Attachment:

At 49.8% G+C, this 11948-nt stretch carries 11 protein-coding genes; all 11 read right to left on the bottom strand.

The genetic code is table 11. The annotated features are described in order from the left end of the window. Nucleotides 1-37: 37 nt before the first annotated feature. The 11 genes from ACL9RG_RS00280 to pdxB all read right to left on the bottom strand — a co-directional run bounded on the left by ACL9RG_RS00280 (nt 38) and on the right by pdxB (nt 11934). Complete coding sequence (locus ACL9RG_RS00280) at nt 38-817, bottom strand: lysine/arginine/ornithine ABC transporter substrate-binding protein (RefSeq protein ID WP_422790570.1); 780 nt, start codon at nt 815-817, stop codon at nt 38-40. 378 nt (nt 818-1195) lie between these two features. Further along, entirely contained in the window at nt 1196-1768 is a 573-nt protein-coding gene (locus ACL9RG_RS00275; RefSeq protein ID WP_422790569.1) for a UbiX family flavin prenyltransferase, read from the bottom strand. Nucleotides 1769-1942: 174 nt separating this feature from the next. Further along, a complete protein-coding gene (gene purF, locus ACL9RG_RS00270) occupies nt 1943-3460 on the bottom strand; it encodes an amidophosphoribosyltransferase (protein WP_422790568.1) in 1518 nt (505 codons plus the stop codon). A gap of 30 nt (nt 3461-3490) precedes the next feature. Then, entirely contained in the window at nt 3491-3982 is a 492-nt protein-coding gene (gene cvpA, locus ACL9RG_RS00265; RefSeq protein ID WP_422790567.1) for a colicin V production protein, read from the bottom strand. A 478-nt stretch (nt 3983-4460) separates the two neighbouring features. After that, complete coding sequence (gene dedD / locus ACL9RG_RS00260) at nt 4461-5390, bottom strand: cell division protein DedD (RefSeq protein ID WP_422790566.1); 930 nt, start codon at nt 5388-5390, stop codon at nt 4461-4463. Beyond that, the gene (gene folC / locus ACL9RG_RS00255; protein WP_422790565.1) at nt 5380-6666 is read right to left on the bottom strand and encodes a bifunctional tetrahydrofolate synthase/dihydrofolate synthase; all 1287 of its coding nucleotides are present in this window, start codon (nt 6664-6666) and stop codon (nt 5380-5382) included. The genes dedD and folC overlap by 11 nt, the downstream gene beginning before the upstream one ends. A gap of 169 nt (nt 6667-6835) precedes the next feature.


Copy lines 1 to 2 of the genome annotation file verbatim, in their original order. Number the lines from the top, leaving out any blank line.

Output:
At 49.8% G+C, this 11948-nt stretch carries 11 protein-coding genes; all 11 read right to left on the bottom strand.

The genetic code is table 11. The annotated features are described in order from the left end of the window. Nucleotides 1-37: 37 nt before the first annotated feature. The 11 genes from ACL9RG_RS00280 to pdxB all read right to left on the bottom strand — a co-directional run bounded on the left by ACL9RG_RS00280 (nt 38) and on the right by pdxB (nt 11934). Complete coding sequence (locus ACL9RG_RS00280) at nt 38-817, bottom strand: lysine/arginine/ornithine ABC transporter substrate-binding protein (RefSeq protein ID WP_422790570.1); 780 nt, start codon at nt 815-817, stop codon at nt 38-40. 378 nt (nt 818-1195) lie between these two features. Further along, entirely contained in the window at nt 1196-1768 is a 573-nt protein-coding gene (locus ACL9RG_RS00275; RefSeq protein ID WP_422790569.1) for a UbiX family flavin prenyltransferase, read from the bottom strand. Nucleotides 1769-1942: 174 nt separating this feature from the next. Further along, a complete protein-coding gene (gene purF, locus ACL9RG_RS00270) occupies nt 1943-3460 on the bottom strand; it encodes an amidophosphoribosyltransferase (protein WP_422790568.1) in 1518 nt (505 codons plus the stop codon). A gap of 30 nt (nt 3461-3490) precedes the next feature. Then, entirely contained in the window at nt 3491-3982 is a 492-nt protein-coding gene (gene cvpA, locus ACL9RG_RS00265; RefSeq protein ID WP_422790567.1) for a colicin V production protein, read from the bottom strand. A 478-nt stretch (nt 3983-4460) separates the two neighbouring features. After that, complete coding sequence (gene dedD / locus ACL9RG_RS00260) at nt 4461-5390, bottom strand: cell division protein DedD (RefSeq protein ID WP_422790566.1); 930 nt, start codon at nt 5388-5390, stop codon at nt 4461-4463. Beyond that, the gene (gene folC / locus ACL9RG_RS00255; protein WP_422790565.1) at nt 5380-6666 is read right to left on the bottom strand and encodes a bifunctional tetrahydrofolate synthase/dihydrofolate synthase; all 1287 of its coding nucleotides are present in this window, start codon (nt 6664-6666) and stop codon (nt 5380-5382) included. The genes dedD and folC overlap by 11 nt, the downstream gene beginning before the upstream one ends. A gap of 169 nt (nt 6667-6835) precedes the next feature.